PhD position in Archaeometry, Department of Geosciences
Department of Geosciences, University of Fribourg
The Department of Geosciences collectively offers bachelor, masters, and doctoral degrees for the subjects of Earth Sciences and Geography.
Innovative and interdisciplinary research is carried out by its diverse staff in the fields of alpine geomorphology, applied mineralogy, archaeometry, cryosphere, environmental geology, environmental history, environmental justice, global environmental change, micropaleontology, vertebrate paleontology, political ecology, political geography, sedimentology, and tectonics.
Slags are waste formed during metallurgical processes. The study of the slag pieces recovered from an archaeological site allows to reconstruct qualitatively and quantitatively the past metallurgical activities.
Slags are artificial silicates materials similar to rocks. Their composition reflects the raw materials involved and technical practices (raw iron, fuel, addition). The mineralogy and the texture provide essential information the physical conditions of the process (temperature, oxygen fugacity). A large panel of mineralogical and geochemical methods are used to characterize these materials.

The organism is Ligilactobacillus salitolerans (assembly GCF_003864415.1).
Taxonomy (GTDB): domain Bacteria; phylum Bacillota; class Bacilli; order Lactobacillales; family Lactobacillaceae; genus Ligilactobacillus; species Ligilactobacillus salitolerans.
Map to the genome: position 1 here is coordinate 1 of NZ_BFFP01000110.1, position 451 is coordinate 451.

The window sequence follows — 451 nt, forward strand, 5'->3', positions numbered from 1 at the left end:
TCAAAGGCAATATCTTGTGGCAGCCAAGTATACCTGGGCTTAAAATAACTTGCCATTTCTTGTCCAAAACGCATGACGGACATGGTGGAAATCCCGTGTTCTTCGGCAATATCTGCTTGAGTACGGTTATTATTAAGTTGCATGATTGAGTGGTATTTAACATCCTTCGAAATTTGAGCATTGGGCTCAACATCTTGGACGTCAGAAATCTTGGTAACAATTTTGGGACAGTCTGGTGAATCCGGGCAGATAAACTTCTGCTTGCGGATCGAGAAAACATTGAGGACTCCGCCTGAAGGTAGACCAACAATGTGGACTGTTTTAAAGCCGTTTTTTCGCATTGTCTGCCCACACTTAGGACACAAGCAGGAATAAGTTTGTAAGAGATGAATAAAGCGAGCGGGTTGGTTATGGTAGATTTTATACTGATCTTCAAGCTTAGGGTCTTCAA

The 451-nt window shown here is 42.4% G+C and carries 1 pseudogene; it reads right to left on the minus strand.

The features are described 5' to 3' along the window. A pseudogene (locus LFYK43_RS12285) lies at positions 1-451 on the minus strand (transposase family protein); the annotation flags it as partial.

Over the past decades, in Switzerland, more than 25 large assemblages of smithing slag have been studied individually. They were collected from a range of excavated workshops of various periods, from Celtic to Medieval, and various contexts: farms, villages, towns and specialized sites. This very large data set (about 600 samples) is now available for a general comparative approach based on the petrographic and geochemical data. This synthetic approach will be the tool for the identification of long term trends and major changes in the iron working technology. The source and behavior of key chemical elements will be investigated to characterize the variability of raw materials and processes involved.
The PhD student will have to familiarize himself with the smithing slag using the very large collection available in Fribourg. He will have to carry out himself additional analyses on new samples (optical microscopy, SEM, XRF, XRD) and will be involved in collection studies in progress. He will have to produce a comparative study of the variability of smithing slag over two millennia.
Beside his own research topic, the PhD candidate will be a member of the archaeometry research group and will participate in the ongoing projects, specialized meetings and fieldwork. He will also be involved in teaching activities in Earth Sciences at the Bachelor and Master level, including practical exercises (microscopy), excursions and field camps.
Duration: 5 years
Supervision: Prof. Vincent Serneels
Requested background and skills:
Master degree in Earth Sciences.
Strong background in Mineralogy-Petrology. Strong interest for archaeology.
Good knowledge in laboratory techniques (XRF, XRD, SEM, microscopy)
English and French or German
Email address for application: Vincent.email@example.com
Requested documents : Curriculum Vitae + Motivation Letter & PDF of Master work